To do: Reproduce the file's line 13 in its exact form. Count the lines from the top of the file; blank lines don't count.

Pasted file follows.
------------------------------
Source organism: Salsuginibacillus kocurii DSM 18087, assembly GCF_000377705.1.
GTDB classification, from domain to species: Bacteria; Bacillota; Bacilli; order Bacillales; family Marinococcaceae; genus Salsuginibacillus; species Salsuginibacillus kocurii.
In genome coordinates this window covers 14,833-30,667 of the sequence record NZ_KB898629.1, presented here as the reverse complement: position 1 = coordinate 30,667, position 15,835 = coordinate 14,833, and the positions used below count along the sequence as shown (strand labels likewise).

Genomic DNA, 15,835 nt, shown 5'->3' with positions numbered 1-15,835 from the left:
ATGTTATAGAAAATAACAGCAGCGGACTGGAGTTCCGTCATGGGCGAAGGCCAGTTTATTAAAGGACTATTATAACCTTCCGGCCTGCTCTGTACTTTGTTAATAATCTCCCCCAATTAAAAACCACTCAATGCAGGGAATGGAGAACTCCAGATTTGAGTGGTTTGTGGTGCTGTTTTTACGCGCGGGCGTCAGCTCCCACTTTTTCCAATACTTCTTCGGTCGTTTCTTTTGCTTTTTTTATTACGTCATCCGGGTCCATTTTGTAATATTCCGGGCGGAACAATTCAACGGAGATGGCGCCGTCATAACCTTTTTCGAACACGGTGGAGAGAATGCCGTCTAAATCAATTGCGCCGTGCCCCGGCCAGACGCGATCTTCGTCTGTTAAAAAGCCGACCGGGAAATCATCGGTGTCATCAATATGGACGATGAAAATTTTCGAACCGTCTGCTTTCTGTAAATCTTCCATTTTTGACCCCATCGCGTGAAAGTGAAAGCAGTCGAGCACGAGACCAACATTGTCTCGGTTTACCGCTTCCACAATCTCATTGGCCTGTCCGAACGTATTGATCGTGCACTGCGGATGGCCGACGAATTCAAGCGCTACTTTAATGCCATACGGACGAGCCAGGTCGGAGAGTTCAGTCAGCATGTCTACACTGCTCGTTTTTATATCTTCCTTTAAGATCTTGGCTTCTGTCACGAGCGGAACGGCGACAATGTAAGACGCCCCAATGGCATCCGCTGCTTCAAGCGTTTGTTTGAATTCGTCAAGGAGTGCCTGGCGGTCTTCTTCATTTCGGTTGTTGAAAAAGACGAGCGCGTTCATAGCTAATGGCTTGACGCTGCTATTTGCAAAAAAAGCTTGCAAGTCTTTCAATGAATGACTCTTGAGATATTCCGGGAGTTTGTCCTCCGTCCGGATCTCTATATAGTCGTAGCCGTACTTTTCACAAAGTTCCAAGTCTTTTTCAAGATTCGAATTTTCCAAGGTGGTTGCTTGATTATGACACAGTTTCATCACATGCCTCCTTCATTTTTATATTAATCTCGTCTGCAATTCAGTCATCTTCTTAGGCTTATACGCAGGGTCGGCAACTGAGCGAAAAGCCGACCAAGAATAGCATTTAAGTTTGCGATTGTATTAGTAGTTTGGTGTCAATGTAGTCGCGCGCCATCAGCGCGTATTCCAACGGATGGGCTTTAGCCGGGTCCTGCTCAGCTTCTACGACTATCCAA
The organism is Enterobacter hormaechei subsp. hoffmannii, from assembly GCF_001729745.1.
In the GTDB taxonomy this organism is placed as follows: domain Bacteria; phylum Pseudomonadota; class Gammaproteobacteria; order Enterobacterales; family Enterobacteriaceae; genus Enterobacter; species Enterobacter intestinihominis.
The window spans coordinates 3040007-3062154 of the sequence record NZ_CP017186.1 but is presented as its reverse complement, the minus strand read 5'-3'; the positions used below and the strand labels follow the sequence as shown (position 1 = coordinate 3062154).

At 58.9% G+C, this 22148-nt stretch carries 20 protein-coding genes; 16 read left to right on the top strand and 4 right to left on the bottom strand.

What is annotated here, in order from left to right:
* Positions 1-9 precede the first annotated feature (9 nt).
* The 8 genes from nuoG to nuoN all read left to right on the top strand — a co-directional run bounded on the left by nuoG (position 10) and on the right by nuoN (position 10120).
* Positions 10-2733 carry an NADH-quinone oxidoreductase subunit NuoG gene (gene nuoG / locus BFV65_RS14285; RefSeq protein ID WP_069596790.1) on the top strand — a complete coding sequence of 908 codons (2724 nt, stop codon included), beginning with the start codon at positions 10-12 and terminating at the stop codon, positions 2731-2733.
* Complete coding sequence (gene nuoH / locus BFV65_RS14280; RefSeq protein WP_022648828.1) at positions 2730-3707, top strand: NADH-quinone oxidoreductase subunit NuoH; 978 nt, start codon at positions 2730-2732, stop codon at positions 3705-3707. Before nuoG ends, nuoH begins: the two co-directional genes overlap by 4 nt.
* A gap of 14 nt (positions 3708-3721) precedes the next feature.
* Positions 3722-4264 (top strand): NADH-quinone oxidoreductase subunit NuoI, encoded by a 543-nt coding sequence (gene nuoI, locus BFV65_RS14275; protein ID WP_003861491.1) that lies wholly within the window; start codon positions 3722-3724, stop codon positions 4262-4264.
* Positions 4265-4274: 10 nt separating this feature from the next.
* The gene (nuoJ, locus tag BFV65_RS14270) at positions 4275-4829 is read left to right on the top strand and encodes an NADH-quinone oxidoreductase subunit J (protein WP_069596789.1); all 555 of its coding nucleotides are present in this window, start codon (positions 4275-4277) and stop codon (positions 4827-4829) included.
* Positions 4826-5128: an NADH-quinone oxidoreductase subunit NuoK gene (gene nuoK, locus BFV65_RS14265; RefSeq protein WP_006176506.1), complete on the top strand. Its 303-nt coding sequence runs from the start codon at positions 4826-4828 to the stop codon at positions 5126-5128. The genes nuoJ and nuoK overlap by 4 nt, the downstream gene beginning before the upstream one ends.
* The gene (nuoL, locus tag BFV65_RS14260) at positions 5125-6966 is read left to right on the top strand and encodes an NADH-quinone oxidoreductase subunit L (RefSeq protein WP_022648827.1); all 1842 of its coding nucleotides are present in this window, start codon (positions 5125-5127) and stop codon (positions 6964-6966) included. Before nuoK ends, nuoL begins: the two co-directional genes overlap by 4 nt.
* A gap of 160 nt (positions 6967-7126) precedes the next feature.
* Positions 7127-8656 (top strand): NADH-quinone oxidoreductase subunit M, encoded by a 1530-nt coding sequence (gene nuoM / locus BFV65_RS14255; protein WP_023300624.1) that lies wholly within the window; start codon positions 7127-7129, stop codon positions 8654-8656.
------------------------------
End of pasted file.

* Positions 10-2733 carry an NADH-quinone oxidoreductase subunit NuoG gene (gene nuoG / locus BFV65_RS14285; RefSeq protein ID WP_069596790.1) on the top strand — a complete coding sequence of 908 codons (2724 nt, stop codon included), beginning with the start codon at positions 10-12 and terminating at the stop codon, positions 2731-2733.